The Crucifixion was brought to the Louvre in 1798 and put on exhibition immediately. In 1806 two of the predella panels (the Mount of Olives and the Resurrection) were sent to the museum of Tours. In 1815 the central panel and the two wings were taken back to Italy and exhibited in the city museum at Verona. After 1918, they were returned to the church of San Zeno, where they still remain - though they are not very easy to see. The commission of 1815 charged with reclaiming the works of art taken from the Veneto left the predella panels in the possession of the Louvre and the museum of Tours.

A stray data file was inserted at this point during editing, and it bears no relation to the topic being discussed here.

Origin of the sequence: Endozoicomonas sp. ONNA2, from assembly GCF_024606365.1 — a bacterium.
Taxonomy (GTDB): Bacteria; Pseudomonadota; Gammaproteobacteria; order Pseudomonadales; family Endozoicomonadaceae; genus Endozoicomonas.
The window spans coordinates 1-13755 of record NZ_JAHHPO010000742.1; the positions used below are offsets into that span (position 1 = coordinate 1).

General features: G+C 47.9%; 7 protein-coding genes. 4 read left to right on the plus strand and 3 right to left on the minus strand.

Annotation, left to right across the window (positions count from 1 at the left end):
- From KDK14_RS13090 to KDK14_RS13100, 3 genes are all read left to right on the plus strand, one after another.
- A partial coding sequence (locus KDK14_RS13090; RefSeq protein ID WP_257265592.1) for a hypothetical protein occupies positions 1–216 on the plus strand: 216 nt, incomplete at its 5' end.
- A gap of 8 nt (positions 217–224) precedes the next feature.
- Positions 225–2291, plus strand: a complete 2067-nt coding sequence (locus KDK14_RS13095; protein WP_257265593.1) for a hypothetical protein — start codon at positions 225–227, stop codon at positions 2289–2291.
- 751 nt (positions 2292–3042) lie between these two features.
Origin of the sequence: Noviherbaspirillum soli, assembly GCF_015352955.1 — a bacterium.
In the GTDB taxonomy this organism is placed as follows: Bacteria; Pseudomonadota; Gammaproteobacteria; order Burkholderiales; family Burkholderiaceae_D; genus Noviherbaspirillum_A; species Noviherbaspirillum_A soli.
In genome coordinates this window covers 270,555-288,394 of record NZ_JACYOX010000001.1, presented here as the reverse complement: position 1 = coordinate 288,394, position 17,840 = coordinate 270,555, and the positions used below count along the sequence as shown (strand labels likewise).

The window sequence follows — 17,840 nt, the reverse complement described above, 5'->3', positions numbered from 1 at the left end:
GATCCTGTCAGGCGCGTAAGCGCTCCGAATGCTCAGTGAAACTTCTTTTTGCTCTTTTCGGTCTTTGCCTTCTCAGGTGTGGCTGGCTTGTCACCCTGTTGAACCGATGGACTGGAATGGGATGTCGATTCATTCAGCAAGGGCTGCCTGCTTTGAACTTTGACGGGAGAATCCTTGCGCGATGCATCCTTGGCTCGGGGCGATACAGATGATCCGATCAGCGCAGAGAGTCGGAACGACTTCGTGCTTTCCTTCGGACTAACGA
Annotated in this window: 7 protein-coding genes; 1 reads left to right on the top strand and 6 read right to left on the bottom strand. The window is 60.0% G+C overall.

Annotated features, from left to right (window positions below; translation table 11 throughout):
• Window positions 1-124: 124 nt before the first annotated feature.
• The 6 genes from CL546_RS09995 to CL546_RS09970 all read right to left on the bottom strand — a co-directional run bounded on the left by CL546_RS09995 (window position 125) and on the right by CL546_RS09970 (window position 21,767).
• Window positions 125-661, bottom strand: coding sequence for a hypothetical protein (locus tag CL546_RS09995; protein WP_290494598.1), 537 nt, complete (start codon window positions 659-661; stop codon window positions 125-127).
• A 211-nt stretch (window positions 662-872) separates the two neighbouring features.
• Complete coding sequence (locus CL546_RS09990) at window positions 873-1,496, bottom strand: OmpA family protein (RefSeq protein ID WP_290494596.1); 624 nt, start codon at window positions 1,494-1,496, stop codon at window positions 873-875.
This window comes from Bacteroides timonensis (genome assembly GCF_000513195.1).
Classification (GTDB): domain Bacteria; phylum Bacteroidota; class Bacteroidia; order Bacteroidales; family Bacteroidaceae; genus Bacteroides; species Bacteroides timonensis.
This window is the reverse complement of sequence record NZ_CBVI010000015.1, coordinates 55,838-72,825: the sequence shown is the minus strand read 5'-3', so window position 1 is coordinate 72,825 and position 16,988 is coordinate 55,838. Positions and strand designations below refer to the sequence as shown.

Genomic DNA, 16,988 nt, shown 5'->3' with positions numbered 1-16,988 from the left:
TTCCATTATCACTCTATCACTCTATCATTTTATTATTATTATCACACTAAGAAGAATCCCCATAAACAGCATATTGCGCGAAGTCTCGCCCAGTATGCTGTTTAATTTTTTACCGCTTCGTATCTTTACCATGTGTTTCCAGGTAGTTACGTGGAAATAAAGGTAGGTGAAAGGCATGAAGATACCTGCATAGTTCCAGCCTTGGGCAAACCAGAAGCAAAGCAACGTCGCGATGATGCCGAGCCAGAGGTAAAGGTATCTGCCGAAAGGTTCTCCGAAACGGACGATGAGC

The Crucifixion was in the middle of the predella, exactly in the centre, as may be seen in the full altarpiece image below. Mantegna was striving after an effect of steep visual perspective such as he had already achieved in the Eremitani chapel at Padua. The figures in the foreground, cut by the frame, increase the effect of recession; the vanishing lines of the ground are curved inwards and somehow contracted. The artist's feeling for nature is revealed by the minuteness with which he has represented every detail of the landscape. The accurate delineation of the Roman soldiers' equipment is evidence of an attitude to antiquity unknown in Florence at that period. Florentine artists sought to understand and emulate the aesthetic quality of antique sculpture and architecture, but cared little for historical exactitude, which Mantegna on the other hand pursued with the passionate devotion of an archaeologist. In fact, the Veneto was from the 14th century onwards, the chief Italian centre for the traffic in anticaglie - Venetian towns owned cabinets d'antiquités long before these were found in Florence.